Admit it. It is bad timing, these two very unique festivals of two very different faiths colliding in time and space. Even when our Hebraic lunar calendar separates the two by a week or so, the commercial heralding of both in our consumer-focused society continually blends the two, as if Chanukah were some Jewish version of Christmas. Both having “light” as their theme doesn’t help matters either. And most people are oblivious to the fact that Chanukah preceded Christmas by more than four centuries and has nothing at all to do with the birth of Jesus or of anyone else. If there is any relationship between the two, it would be with the pre-Christian pagan rites of the winter Solstice, as opposed to the latter-day Christian adaptation of those rites to Church doctrine and mythos.
The irony of this situation is that Chanukah is a celebration of the triumph of the Jewish spirit against oppression and suppression of the very kind that was continually heaped upon us by Christianity itself more severely and for far longer than the short-lived Greco-Assyrian persecution of the Chanukah epic.
In the early days of Roman occupation of Judea, two centuries after the Chanukah thing, a curious Roman noble visiting with the sages of Israel asked Rabbi Yehoshua ben Kor’cha the following: “We have our festivals, and you have yours. Granted. So what happens is, that when we are rejoicing, you are not, and when you are rejoicing we are not. When, pray tell, can we both rejoice together, at the same time?” Rabbi Yehoshua replied: “When it rains.” The Roman’s eyebrows raised in puzzlement: “When it rains?” The rabbi nodded nonchalantly: “As Rabbi Tanchum bar Chiyyah taught, ‘Greater is rainfall than even the revelation of Torah at Sinai, for the gifting of Torah at Sinai was a joyful event for the Israelites alone, whereas the gift of rainfall is joyful for all peoples, and for all the plants, trees, birds, and wildlife’” (Midrash Bereisheet Rabbah 13:6 and Midrash Tehilim 117:1).
If we are so bent on joining with others in celebration of something in common, we ought to celebrate what we indeed do have in common rather than contrive admixtures of ingredients that at their roots are antithetical to one another. Like the ancient rabbis put it: “When a pig lies down, it shows off its cloven hooves, as if to say, ‘See how kosher I am?’” (Midrash Bereisheet Rabbah 65:1).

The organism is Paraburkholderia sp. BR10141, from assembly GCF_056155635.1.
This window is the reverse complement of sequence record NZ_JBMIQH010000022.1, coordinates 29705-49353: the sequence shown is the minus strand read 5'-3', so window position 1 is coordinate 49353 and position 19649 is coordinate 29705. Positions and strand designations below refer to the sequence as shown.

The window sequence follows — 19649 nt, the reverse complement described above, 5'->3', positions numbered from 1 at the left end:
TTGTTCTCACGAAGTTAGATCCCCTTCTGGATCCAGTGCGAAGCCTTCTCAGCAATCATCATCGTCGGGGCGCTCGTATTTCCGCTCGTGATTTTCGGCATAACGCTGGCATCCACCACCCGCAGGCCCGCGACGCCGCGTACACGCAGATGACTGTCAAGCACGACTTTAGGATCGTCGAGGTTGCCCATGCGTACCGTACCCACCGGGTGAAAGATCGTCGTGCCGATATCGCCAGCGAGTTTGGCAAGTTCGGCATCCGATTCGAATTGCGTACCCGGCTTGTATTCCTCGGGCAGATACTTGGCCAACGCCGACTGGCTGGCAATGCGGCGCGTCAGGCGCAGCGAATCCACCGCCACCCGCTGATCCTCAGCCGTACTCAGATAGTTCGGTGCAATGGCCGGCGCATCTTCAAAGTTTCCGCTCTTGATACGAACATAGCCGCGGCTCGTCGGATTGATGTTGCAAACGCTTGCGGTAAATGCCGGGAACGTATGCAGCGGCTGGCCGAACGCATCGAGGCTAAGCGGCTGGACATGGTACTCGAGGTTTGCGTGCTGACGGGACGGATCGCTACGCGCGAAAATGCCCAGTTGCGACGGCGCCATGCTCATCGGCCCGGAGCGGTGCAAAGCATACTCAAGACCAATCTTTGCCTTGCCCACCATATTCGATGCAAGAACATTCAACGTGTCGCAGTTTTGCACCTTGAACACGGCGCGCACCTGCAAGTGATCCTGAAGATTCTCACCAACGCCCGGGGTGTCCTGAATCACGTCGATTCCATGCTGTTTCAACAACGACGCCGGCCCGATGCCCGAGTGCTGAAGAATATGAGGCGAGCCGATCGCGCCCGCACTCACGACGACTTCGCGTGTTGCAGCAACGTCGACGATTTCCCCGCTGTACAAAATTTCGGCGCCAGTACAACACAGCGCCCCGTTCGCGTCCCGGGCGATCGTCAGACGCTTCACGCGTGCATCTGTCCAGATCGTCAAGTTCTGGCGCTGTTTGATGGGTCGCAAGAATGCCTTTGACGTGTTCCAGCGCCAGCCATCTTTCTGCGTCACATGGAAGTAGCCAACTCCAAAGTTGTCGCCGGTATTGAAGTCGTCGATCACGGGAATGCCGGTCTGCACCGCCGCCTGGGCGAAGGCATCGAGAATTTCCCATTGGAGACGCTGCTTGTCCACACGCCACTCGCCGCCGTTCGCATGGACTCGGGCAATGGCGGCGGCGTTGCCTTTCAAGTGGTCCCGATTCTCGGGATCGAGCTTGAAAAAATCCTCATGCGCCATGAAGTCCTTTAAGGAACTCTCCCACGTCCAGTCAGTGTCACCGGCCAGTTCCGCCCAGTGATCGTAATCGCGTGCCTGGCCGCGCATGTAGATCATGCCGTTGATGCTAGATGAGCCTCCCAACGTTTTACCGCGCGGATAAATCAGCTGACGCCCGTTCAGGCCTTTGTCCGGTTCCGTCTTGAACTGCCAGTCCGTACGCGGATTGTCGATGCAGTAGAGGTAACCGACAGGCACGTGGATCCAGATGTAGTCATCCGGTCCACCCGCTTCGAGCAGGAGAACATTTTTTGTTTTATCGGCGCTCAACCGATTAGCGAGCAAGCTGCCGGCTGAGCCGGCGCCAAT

When people automatically wish you a “Merry Christmas” don’t be afraid to correct them if you are not Christian. The age-old assumption by far too many that most everyone is Christian, or that everyone across the board celebrates Christmas, is not only arrogant and misleading, but it is also a convenient cover-up of tragic truths that linger beneath all that “Peace on Earth and Good Will to all Mankind” rhetoric. How many devout and Jew-friendly Catholics, for example, are aware that even at this very moment the Catechism of their Church preaches anti-Jewish diatribes? To mention just one: Jews bear a terrible burden because they willfully insist on being an obstacle to the well-being of the rest of humanity, preventing the arrival of the Messiah and human salvation because of their “unbelief” in Jesus (Catechism of the Catholic Church, Paragraph 674).
“It is likened onto a bear who was richly adorned with fine gold, silver, jewels and other attractive ornaments. Upon seeing the bear, some onlookers shouted: ‘Jump at the bear and seize riches for yourselves!’ But one wise person declared to them: ‘Alas! It is sad that you only notice the shining adornments. I notice the fangs and claws’” (Midrash Bereisheet Rabbah 86:4).
My recommendation: Since the original Chanukah celebration was intended to make up for not being able (or allowed) to observe the eight-day harvest festival of Sukkot, let’s reverse it and celebrate Chanukah during Sukkot from now on.